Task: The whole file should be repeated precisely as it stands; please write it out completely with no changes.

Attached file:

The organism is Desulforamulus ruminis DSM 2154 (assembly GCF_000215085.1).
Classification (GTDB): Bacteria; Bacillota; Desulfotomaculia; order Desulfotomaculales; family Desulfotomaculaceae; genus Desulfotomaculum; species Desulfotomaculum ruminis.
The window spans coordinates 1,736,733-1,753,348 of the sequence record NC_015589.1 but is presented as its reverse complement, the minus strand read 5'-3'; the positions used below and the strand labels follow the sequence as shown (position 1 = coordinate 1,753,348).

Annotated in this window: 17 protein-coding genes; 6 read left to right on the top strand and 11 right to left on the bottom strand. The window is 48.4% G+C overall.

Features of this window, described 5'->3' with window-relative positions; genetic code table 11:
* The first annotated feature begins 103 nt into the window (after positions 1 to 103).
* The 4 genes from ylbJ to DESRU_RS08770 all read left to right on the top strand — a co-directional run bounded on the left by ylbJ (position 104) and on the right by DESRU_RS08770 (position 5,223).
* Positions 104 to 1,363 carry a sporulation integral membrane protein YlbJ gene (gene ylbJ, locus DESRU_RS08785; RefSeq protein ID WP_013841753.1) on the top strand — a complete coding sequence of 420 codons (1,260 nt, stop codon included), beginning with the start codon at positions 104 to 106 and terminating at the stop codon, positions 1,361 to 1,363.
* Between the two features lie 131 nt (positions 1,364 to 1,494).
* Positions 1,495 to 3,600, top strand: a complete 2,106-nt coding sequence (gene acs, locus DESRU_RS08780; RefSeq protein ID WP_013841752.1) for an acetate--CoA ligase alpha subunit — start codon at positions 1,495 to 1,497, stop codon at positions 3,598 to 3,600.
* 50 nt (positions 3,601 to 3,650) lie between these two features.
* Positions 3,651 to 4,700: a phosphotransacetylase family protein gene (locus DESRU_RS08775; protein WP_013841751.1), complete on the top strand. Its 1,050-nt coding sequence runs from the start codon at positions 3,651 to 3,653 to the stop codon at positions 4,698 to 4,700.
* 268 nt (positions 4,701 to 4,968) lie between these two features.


The organism is Desulforamulus ruminis DSM 2154 (assembly GCF_000215085.1).
Classification (GTDB): Bacteria; Bacillota; Desulfotomaculia; order Desulfotomaculales; family Desulfotomaculaceae; genus Desulfotomaculum; species Desulfotomaculum ruminis.
The window spans coordinates 1,736,733-1,753,348 of the sequence record NC_015589.1 but is presented as its reverse complement, the minus strand read 5'-3'; the positions used below and the strand labels follow the sequence as shown (position 1 = coordinate 1,753,348).

Annotated in this window: 17 protein-coding genes; 6 read left to right on the top strand and 11 right to left on the bottom strand. The window is 48.4% G+C overall.

Features of this window, described 5'->3' with window-relative positions; genetic code table 11:
* The first annotated feature begins 103 nt into the window (after positions 1 to 103).
* The 4 genes from ylbJ to DESRU_RS08770 all read left to right on the top strand — a co-directional run bounded on the left by ylbJ (position 104) and on the right by DESRU_RS08770 (position 5,223).
* Positions 104 to 1,363 carry a sporulation integral membrane protein YlbJ gene (gene ylbJ, locus DESRU_RS08785; RefSeq protein ID WP_013841753.1) on the top strand — a complete coding sequence of 420 codons (1,260 nt, stop codon included), beginning with the start codon at positions 104 to 106 and terminating at the stop codon, positions 1,361 to 1,363.
* Between the two features lie 131 nt (positions 1,364 to 1,494).
* Positions 1,495 to 3,600, top strand: a complete 2,106-nt coding sequence (gene acs, locus DESRU_RS08780; RefSeq protein ID WP_013841752.1) for an acetate--CoA ligase alpha subunit — start codon at positions 1,495 to 1,497, stop codon at positions 3,598 to 3,600.
* 50 nt (positions 3,601 to 3,650) lie between these two features.
* Positions 3,651 to 4,700: a phosphotransacetylase family protein gene (locus DESRU_RS08775; protein WP_013841751.1), complete on the top strand. Its 1,050-nt coding sequence runs from the start codon at positions 3,651 to 3,653 to the stop codon at positions 4,698 to 4,700.
* 268 nt (positions 4,701 to 4,968) lie between these two features.